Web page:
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September 27, 2013 - Phytoplankton bloom off Newfoundland
Phytoplankton bloom off Newfoundland Image used for Spacing Purposes
Satellite: Aqua
Date Acquired: 9/18/2013
Resolutions: 1km (22.5 KB)
500m (83.5 KB)
250m (243.8 KB)
Bands Used: 1,4,3
Credit: Jeff Schmaltz
MODIS Land Rapid Response Team,
NASA GSFC

The deep blue waters of the Atlantic Ocean were stained with swirls of milky turquoise in late summer, 2013. The Moderate Resolution Imaging Spectroradiometer (MODIS) aboard NASA’s Aqua satellite captured this true-color image on September 18, 2013 as it flew over the region.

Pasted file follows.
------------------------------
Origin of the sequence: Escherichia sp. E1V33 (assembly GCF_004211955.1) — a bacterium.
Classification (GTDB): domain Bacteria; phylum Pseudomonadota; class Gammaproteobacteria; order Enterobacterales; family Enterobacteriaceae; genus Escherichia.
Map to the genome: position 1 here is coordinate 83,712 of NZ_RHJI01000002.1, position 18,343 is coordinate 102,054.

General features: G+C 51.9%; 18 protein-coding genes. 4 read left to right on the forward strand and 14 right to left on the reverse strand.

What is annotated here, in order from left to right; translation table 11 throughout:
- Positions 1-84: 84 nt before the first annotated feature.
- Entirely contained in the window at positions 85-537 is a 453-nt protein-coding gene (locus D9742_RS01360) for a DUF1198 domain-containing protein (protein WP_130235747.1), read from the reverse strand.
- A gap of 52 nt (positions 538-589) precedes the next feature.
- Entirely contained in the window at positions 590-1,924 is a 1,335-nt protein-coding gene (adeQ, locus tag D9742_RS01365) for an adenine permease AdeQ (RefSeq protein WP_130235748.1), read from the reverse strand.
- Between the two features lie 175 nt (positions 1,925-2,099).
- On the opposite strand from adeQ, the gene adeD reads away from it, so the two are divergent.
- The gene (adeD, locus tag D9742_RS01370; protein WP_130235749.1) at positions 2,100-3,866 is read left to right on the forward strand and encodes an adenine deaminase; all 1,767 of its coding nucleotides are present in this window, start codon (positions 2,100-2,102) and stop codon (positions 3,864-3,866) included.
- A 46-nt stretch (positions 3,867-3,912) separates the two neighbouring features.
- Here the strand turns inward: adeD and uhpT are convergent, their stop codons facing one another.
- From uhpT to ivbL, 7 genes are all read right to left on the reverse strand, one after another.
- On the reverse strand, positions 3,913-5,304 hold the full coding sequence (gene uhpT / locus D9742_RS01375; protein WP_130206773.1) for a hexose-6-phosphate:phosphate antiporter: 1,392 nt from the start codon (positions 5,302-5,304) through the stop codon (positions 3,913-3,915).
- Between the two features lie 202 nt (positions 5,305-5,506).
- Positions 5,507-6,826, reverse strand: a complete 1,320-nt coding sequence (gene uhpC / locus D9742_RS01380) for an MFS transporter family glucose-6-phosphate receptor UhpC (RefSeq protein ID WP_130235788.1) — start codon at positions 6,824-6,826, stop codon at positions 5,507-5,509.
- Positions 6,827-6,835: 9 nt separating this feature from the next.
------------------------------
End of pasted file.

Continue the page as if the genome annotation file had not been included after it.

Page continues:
The colors give evidence to a large bloom of phytoplankton, which are microscopic photosynthetic organisms that form the bottom of the marine food chain. These organisms live in the ocean year-round in low numbers, but when nutrients, light and temperature are balanced to optimal levels then colonies grow explosively, often forming blooms such as this that can be seen from space.

Phytoplankton thrive at high latitudes, especially in the spring and summer when abundant sunlight spurs photosynthesis and relatively calm seas allow the tiny organisms to congregate. Although the lifespan of an individual phytoplankton may be just a few days, blooms can last for weeks when conditions are favorable.

In this image, the coast of Newfoundland can be seen at the far left edge. A thin veil of haze, dust or smoke covers the image, especially to the west.

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